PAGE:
One thing you’re exceptionally good at? Bad at?
I think I’m good at getting a team excited about the opportunities ahead.
How do you lead? How do you persuade people to embrace your ideas and directives – especially those who may be hard to convince?
I hope that I lead through collaboration. One of my heroes, Leonard Lauder, once told me, “Hire people who are smarter than you are and then listen to what they have to say.” I really try to follow that advice.
As Chairman of the Board of Directors, as you have been for some years now, what is the importance of the organization and why has it flourished for more than 85 years – a lot longer than many companies we can think of?
The Fashion Group’s greatest strength is its ability to educate and give access to young people coming into the business. I remember attending events when I was a young retailer. I was like a sponge as I learned from the pro’s who had already made it. And the best part is that, through its programs, one never has to stop learning. I find myself quoting from many of the speakers I’ve heard at the various forums and events hosted by the group. Secondly, I have met some amazing people and made some long-lasting friendships as a result of my membership. These are things one cannot put a price tag on.
There’s something else you’re really good at. As a playwright and lyricist, some of your musicals and stage plays have been produced to some success – “Abbey Victoria”, “Apple Annie” and “The Brothers Grin”, among others. Tell us about that and where you see those endeavors headed.
I am always working on a new play or musical, and I belong to several organizations that stimulate that interest. Every Tuesday night I attend a session of The Times Square Playwrights and The Actors Who Act For Them. Each week they read through about 10 minutes of my play (along with the works of about 10 other writers) and then the attendees, actors and writers discuss it. It’s a great development process. I’m also on the boards of The Women’s Project Theatre and The Dramatist Guild Foundation. It’s my real passion and my hope is to retire eventually and try to get some of these projects off the ground. I have had a few theaters around the country produce some of my work as part of new playwrights festivals…but my dream is to take one all the way.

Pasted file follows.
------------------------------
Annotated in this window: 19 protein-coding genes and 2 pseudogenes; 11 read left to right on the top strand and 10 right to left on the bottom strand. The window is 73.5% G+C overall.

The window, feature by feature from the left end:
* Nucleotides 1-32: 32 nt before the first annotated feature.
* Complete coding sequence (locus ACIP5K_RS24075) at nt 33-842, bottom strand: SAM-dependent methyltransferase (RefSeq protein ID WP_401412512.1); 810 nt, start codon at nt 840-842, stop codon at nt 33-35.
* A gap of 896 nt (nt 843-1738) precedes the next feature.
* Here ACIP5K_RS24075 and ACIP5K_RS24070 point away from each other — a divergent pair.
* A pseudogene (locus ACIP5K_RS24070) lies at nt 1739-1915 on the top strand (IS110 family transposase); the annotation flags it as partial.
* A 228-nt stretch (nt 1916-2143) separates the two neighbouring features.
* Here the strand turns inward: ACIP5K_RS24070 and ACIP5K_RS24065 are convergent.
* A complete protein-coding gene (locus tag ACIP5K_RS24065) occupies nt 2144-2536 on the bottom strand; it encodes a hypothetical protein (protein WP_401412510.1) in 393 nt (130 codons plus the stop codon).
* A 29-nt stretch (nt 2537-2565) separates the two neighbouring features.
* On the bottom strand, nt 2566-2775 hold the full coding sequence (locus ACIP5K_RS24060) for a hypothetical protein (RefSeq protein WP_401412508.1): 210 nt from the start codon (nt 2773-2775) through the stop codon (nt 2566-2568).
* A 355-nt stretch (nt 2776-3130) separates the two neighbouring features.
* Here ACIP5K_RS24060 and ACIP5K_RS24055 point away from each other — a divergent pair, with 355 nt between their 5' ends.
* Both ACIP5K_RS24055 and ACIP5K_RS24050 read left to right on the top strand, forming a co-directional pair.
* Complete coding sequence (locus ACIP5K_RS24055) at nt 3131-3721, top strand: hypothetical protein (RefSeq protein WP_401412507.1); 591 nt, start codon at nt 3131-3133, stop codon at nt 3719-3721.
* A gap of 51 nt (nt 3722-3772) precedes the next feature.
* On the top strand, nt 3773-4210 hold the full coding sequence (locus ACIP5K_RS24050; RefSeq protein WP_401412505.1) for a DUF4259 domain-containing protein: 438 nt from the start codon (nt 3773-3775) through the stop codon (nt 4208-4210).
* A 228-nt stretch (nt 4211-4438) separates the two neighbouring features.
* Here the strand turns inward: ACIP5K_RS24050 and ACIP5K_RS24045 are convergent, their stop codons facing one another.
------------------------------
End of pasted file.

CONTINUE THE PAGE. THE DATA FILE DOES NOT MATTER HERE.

Tell us about your association with the Dramatist Guild Fund
It’s now called the Dramatist Guild Foundation. We fund programs that raise money to support writers, composers and lyricists of the theatre. It is a remarkable group, and I love the work I do with them.
I see everything…on and off Broadway. Sometimes several times. I even like the lightest fluff, but my real passion is for true theatre, musicals and straight plays, that change you. I want to be a different person when I leave the theatre.
What, to you, is the most memorable play/show ever?
I love so many, but if I had to pick, it would be the four I saw on my 9th grade trip to NYC. “1776”, “Promises, Promises”, “Mame” and “George M!”. These were not the best plays I’ve ever seen…but this is where my passion started and this is where my life changed.
Favorite playwright? Composer/lyricist?
Tennessee Williams/ Stephen Sondheim/Cole Porter
Finish these sentences:
“I wish I had…” another 60 years left. There is still so much that I want to do.
“Nothing gets on my nerves more than…” people whining about things that are in their power to change.
What fragrance or aroma has evoked a lost-in-the-mists-of-time memory of yours and what was the memory?
My wife, Holly, and I have been married for 41 years. Even as a youth she had very sophisticated tastes. When her friends were wearing Charlie or Heaven Sent, Holly wore L’Heure Bleue. A couple of years ago, we were in Paris and went to the Guerlain boutique. She bought a bottle and the memories of our youth filled the air.
Tell us something about yourself that no one else knows.
As a vice president at The May Company, I would perform in about 4 shows a years at various community theatres in the Cleveland area. I would choose theatres that were fairly far out of town so that no one that I worked with would know. My fear was that management would think I wasn’t serious about my career if I was wasting my time doing theatre. Meanwhile, that’s where the passion was. It still is…but now as a writer and patron.